Among the findings from the recently released teacher report are the following:

  • Race and ethnicity. Seventy-nine percent of all public school teachers in the 2017–18 school year were non-Hispanic White, 7 percent were non-Hispanic Black, and 9 percent were Hispanic. Among private school teachers, 85 percent were non-Hispanic White, 3 percent were non-Hispanic Black, and 7 percent were Hispanic.
  • Salary. Regular full-time teachers in public schools had a higher average base salary ($57,900) than regular full-time teachers in private schools ($45,300) in the 2017–18 school year.
  • Work outside of school. In the 2017–18 school year, 18 percent of public school teachers and 21 percent of private school teachers held jobs outside their school system during the school year.
  • Evaluation. In the 2017–18 school year, 78 percent of public school teachers and 69 percent of private school teachers were evaluated during the last school year.
    • ​Among teachers who were evaluated, higher percentages of private school teachers than public school teachers agreed with statements about the positive impact of evaluations on their teaching. Eighty-three percent of private school teachers agreed that the evaluation process helped them determine their success with students, 84 percent agreed that the evaluation process positively affected their teaching, and 81 percent agreed that the evaluation process led to improved student learning (figure 1). Comparable estimates for public school teachers were 72 percent, 73 percent, and 69 percent, respectively.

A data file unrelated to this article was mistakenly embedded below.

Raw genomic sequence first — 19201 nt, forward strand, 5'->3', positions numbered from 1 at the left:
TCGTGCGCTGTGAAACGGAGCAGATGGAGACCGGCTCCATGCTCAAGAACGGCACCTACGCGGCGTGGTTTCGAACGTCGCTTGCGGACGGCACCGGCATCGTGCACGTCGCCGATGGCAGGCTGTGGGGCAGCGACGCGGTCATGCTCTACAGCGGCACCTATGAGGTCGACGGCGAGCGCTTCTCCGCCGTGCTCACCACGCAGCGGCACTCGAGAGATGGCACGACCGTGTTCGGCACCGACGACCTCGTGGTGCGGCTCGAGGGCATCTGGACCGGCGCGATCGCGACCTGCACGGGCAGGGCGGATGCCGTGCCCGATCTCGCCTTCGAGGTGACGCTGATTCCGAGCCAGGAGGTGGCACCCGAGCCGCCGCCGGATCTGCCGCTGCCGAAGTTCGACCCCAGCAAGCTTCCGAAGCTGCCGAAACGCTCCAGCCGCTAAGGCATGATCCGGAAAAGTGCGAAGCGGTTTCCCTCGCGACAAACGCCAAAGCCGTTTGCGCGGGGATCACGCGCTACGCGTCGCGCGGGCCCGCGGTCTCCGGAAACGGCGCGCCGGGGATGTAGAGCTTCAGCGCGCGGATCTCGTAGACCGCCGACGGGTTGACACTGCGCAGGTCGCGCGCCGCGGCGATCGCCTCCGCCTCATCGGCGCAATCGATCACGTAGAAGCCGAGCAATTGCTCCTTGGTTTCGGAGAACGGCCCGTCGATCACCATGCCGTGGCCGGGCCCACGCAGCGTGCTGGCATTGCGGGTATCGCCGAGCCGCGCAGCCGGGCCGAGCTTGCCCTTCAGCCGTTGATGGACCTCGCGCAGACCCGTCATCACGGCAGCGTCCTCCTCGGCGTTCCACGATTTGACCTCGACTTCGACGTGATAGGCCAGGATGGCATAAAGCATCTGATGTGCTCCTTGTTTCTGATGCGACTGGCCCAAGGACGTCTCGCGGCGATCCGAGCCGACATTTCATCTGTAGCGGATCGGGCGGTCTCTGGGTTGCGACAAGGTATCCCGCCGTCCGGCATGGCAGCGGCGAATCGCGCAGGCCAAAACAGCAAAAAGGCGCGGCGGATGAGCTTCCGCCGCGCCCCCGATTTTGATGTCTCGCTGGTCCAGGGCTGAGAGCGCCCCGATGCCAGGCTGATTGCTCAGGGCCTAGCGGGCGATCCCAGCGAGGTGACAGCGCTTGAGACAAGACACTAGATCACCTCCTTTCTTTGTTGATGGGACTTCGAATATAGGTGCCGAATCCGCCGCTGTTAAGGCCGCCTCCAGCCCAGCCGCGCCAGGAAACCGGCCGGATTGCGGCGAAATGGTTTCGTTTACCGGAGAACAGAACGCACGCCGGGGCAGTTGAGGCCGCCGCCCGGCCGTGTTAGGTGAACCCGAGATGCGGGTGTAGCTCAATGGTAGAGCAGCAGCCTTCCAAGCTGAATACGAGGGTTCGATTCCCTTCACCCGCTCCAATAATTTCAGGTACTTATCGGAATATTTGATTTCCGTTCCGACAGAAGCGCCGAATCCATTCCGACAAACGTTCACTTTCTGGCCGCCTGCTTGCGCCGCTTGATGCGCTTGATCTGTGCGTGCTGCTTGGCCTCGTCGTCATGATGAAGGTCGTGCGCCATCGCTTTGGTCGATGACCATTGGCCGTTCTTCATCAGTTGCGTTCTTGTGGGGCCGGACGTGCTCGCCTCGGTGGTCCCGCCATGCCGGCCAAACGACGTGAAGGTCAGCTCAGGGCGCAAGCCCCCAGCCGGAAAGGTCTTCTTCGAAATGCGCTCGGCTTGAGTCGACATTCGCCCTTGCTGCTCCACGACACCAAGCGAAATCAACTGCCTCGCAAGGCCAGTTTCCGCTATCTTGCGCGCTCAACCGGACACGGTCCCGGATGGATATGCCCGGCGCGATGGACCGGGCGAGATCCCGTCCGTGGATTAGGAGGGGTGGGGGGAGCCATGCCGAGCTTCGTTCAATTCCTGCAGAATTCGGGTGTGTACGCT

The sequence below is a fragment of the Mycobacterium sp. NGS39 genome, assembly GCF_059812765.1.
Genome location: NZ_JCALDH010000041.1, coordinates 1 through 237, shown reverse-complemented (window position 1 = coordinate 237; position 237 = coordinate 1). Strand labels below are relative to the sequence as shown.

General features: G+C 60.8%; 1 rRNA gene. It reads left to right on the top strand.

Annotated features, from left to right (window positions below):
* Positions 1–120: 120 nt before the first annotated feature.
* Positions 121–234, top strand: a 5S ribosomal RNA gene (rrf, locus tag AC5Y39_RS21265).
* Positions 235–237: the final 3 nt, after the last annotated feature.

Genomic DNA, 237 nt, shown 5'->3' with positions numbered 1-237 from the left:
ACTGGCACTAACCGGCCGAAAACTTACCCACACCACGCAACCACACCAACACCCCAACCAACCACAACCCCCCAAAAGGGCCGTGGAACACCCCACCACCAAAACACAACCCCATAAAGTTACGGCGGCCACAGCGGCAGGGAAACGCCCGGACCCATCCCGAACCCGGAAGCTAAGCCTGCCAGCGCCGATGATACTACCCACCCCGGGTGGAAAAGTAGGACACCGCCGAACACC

Figure 1. Percentage of teachers who agreed with different statements about the positive impact of evaluations, by school type: 2017–18


More information about these and other topics (including teachers’ years of experience, class size, and professional development) are available in the full report.

NTPS is a nationally representative survey of teachers and principals from public and private schools. For the public sector (but not the private sector), NTPS includes state representative data as well. NTPS uses scientifically proven methods to select a small sample of school faculty to provide information about major education issues related to school and staffing characteristics while minimizing the burden on teacher and principal communities. Without the cooperation and participation of districts and their teachers and principals, reports such as these could not be produced.

Data files for the 2017–18 NTPS will be released later this year. In order to protect the identities of respondents, researchers must apply for a restricted-use license to access the full restricted-use data files. Data will also be available through NCES’s online data tool, DataLab, where users can create custom tables and regressions without a restricted-use license.


By Maura Spiegelman, NCES